Dec 24, 2012 Comments Off Spit Stixx
Excerpted from Ballot Box: Ted Kennedy Jr. (D), a son of the late Sen. Edward Kennedy (D), will not run for Sen. John Kerry’s (D-Mass.) seat if Kerry is confirmed as the next secretary of State, according to a statement he released Monday.
Kennedy Jr. said that although he’s “extremely grateful for all of the offers of support,” he doesn’t want to uproot his family from their current home in Connecticut, and doesn’t feel good about moving to Massachusetts to run for a seat outside of his current home state. Kennedy said he has a “strong desire” to some day seek office “at another point in my future,” most likely in Connecticut.
President Obama’s nomination of Kerry for secretary of State on Friday set off a scramble — particularly among Democrats — to fill the Massachusetts Senate seat in a special election to be held next year.
Kennedy Jr., an entrepreneur and lawyer, told the Hartford Courant last month that “maybe one day” he’d consider running for national office, and multiple media reports in the last week have cited an anonymous friend of Kennedy Jr. as saying he was seriously considering a run.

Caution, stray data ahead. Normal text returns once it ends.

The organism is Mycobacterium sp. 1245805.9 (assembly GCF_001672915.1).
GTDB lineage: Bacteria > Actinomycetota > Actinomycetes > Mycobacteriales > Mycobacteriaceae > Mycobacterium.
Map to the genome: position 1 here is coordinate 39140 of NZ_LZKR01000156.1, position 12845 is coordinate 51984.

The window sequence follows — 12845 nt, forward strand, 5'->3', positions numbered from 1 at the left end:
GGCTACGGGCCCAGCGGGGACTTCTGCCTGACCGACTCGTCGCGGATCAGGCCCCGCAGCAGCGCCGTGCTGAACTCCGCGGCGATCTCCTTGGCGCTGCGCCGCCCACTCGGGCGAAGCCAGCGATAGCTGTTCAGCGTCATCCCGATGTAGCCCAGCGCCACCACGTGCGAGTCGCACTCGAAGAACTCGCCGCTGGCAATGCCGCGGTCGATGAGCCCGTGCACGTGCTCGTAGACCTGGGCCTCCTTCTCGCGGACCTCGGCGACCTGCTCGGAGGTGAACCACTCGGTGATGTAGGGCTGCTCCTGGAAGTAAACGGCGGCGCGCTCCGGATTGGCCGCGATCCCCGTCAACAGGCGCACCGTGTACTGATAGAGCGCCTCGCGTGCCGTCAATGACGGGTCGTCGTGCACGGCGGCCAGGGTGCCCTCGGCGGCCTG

Victoria Kennedy, the second wife of Edward Kennedy, has also been mentioned as a potential candidate. Her spokeswoman, Debra Reed, told The Hill on Friday that Victoria Kennedy had no comment at this time.
Other potential Democratic candidates include Massachusetts Reps. Edward Markey (D), Stephen Lynch (D) and Michael Capuano (D), state Sen. Ben Downing (D) and actor Ben Affleck.
Sen. Scott Brown (R-Mass.), who lost his Senate seat in a bruising election against Elizabeth Warren (D), is positioned to be the favorite among Republican candidates.
According to state law, Massachusetts Gov. Deval Patrick (D) must appoint a temporary successor, and many believe he’ll select someone who does not intend to run for the seat in the special election.
Spokesmen for retiring Reps. Barney Frank (D-Mass.) and John Olver (D-Mass.) declined to comment when asked if they had been contacted by Duval or would consider the interim position; both seem natural temporary fits.